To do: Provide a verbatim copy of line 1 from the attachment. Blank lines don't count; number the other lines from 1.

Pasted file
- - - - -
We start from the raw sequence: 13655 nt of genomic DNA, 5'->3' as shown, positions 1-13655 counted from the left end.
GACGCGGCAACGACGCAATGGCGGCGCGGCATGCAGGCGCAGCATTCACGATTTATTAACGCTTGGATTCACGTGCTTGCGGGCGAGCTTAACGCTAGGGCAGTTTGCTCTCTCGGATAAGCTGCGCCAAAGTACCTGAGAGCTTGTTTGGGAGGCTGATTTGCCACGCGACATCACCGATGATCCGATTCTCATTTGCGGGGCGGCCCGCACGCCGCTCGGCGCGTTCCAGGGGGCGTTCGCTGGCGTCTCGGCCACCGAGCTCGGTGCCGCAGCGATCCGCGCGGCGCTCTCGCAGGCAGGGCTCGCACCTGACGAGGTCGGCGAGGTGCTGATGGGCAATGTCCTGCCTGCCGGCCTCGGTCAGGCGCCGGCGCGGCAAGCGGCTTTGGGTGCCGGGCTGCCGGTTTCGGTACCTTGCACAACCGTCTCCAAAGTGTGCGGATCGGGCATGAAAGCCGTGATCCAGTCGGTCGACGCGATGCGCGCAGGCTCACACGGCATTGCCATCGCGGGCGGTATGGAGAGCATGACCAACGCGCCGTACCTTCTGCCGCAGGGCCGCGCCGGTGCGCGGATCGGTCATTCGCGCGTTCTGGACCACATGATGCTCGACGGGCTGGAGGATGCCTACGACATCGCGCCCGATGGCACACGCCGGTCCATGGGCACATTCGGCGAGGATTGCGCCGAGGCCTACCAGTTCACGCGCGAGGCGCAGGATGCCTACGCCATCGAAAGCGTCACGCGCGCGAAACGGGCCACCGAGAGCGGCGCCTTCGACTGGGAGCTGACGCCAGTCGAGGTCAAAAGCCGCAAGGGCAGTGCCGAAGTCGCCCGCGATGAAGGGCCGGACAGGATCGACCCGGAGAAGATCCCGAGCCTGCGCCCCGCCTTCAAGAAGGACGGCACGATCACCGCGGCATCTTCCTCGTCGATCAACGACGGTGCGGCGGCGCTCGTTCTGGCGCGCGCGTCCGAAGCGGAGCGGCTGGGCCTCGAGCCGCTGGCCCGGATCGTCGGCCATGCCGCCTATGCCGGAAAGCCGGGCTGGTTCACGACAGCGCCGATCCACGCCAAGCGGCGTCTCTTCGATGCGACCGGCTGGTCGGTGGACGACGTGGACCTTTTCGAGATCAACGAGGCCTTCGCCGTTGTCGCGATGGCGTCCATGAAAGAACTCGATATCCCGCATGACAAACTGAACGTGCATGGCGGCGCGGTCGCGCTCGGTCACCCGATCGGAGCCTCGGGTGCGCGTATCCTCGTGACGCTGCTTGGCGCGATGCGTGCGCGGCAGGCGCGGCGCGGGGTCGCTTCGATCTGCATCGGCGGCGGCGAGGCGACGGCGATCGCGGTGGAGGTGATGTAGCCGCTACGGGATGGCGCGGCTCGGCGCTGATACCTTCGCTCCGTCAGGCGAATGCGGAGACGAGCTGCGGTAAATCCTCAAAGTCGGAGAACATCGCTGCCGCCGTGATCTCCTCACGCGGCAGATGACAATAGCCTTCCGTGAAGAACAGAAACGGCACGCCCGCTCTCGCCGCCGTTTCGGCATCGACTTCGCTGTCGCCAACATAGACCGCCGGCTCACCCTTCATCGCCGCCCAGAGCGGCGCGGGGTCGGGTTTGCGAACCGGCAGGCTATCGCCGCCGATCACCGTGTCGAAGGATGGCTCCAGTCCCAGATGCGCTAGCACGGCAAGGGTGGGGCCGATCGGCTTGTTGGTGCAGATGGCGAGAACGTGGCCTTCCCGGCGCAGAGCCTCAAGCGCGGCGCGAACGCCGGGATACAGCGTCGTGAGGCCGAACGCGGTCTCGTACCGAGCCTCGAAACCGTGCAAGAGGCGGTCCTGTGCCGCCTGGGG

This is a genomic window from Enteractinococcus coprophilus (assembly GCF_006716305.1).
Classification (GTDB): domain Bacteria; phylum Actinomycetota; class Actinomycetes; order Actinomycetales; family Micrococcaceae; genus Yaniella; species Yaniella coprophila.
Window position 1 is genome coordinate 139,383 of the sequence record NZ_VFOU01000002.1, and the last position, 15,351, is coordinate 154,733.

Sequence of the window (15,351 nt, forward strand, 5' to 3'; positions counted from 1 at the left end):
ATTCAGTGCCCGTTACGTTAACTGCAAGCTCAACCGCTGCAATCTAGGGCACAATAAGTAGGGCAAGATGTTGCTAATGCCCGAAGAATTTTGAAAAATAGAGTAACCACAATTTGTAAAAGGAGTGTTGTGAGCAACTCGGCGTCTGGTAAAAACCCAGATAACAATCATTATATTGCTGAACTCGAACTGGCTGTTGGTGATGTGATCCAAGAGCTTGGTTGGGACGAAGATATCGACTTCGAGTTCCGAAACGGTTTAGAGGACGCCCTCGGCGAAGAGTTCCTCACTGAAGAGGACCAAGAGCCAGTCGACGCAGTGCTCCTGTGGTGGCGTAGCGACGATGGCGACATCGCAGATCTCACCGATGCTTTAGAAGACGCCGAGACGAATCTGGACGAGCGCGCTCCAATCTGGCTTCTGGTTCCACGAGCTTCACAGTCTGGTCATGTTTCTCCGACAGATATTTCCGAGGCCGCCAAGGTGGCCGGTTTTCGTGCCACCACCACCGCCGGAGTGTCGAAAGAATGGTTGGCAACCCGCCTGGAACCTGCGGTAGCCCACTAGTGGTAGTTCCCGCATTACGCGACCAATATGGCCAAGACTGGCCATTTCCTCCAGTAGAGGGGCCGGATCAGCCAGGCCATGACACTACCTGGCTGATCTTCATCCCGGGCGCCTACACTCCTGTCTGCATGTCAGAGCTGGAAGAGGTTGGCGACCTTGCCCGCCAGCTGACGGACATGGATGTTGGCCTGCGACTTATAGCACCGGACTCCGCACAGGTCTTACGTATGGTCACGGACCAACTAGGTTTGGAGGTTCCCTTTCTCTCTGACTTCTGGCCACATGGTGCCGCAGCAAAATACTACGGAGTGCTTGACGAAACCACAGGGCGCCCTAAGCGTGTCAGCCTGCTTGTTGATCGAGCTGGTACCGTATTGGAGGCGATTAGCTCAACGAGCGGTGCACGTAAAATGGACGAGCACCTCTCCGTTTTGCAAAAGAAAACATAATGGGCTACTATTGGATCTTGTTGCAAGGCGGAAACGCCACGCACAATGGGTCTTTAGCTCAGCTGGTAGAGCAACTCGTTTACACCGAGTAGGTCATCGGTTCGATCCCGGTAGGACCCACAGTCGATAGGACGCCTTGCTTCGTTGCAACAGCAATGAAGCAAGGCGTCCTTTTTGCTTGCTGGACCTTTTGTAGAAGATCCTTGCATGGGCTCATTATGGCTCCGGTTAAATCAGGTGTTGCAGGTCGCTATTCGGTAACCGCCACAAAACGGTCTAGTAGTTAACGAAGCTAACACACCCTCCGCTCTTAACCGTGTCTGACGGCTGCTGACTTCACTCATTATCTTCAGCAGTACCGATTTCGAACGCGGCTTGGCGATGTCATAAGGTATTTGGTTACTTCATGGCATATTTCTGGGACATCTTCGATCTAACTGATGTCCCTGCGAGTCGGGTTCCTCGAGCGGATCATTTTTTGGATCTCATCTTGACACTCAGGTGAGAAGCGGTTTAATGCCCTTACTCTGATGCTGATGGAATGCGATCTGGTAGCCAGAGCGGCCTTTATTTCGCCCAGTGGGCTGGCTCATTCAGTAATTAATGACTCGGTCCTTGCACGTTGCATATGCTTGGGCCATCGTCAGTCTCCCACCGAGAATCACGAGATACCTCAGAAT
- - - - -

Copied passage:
We start from the raw sequence: 13655 nt of genomic DNA, 5'->3' as shown, positions 1-13655 counted from the left end.